I did not for a second think that it was you. MIR's calculation is valid, though, IMO. Here's why:
The sum of all probabilities of a particular outcome is 1. For example, if there is 50% chance of rain that is .5 and a 50% chance of no rain that is .5. Together they total 1.
When you want to see what the chances are that something will happen over multiple opportunities, you take all the chances that it won't happen and multiply them together. You subtract that figure from 1. That is the chance that something will happen at least once during a given time frame.
For example, let's say that we flip a coin three times and we want at least one head. One head, two heads, or three heads would all be okay (in any order). So they only thing that we DON'T want is all tails. The probability of a tail flip is 1/2, so the probability of all tails is 1/2*1/2*1/2 or (1/2) to the third power, which is 1/8. Thus, the chance of at least one head is 1 - 1/8 or 7/8. You can even write out the scenarios and see that there are eight possible and seven include at least one head.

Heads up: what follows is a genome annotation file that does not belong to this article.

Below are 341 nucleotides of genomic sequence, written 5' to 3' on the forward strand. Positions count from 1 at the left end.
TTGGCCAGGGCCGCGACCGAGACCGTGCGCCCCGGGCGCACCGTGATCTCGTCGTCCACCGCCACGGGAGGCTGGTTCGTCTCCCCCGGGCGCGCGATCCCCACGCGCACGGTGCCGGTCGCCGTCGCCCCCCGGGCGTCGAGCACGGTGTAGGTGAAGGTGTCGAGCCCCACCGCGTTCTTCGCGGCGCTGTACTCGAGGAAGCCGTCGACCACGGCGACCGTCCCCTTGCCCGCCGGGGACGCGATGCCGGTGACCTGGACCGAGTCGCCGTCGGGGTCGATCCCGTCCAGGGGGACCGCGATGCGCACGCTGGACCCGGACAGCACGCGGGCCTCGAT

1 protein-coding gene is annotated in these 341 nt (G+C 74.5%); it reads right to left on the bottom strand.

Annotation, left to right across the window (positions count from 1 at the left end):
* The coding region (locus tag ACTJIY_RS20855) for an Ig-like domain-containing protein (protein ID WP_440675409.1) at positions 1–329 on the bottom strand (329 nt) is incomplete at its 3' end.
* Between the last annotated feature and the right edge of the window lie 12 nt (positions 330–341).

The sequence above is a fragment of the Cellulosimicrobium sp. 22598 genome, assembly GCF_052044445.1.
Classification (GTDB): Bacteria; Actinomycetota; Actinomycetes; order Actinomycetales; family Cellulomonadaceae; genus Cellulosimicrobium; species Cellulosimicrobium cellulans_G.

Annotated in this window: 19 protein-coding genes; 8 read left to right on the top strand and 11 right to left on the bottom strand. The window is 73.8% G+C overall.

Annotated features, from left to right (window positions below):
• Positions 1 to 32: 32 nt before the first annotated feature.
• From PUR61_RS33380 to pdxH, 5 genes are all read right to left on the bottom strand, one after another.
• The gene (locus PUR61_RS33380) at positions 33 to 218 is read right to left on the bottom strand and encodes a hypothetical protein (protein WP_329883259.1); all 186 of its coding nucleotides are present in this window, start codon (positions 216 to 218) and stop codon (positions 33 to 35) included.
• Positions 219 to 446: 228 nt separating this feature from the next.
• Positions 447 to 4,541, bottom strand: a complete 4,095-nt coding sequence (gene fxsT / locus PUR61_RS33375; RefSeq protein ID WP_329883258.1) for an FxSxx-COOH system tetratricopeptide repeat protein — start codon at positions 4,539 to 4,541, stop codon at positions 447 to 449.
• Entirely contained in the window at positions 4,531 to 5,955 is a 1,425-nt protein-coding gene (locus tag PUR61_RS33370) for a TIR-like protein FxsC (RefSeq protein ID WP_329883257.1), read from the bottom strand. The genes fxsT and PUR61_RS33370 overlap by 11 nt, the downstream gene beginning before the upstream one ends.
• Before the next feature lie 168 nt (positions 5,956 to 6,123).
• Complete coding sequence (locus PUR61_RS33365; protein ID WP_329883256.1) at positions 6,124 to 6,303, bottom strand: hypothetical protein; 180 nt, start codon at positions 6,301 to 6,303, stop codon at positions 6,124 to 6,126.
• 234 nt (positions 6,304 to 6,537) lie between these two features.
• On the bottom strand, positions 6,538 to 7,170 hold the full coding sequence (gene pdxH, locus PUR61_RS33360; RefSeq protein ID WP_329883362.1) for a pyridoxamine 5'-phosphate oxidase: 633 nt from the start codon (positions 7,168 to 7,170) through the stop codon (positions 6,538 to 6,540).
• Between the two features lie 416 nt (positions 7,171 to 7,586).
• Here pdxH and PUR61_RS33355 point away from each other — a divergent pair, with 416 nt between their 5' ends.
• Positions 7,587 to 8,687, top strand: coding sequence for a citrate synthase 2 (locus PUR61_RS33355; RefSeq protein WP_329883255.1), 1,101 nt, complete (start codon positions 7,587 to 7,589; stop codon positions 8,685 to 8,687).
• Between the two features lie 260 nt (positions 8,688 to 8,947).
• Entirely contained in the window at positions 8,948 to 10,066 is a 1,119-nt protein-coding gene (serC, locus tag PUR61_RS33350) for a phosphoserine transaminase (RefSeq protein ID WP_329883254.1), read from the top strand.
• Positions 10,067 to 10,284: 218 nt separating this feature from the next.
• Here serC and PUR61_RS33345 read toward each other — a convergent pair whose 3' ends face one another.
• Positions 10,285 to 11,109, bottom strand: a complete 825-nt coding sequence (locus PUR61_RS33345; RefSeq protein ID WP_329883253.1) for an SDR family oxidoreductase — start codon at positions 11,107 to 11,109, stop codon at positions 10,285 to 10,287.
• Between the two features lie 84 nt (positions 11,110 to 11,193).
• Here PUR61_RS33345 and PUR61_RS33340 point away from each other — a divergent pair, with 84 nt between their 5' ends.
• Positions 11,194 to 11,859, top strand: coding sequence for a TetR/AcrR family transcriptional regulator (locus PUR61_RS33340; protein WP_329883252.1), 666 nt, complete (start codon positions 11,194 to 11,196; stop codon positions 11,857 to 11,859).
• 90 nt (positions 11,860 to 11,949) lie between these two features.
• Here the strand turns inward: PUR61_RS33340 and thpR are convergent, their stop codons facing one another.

In this case, if you try for twelve months the only thing you DON"T want is to fail all twelve months. I believe MIR's number was something like 17% succeed monthly, or 83% fail (something like that). Thus, if you try mini IVF for twelve months, your chances of success are 1 - (.83)^12th power.
Admittedly, this is an imperfect calculation. You can't just cycle 1000 times; after about 44 your chances drop so much that you can't include those cycles. A 40 year-old will have a better chance than a 44 year-old. But this is the data MIR had for the 40-44 age group.
I hope that this helps clears up why I DO believe that this is a valid calculation. And I hope that everyone can see that some people will never succeed with this calculation . . . it will approach but never reach 1.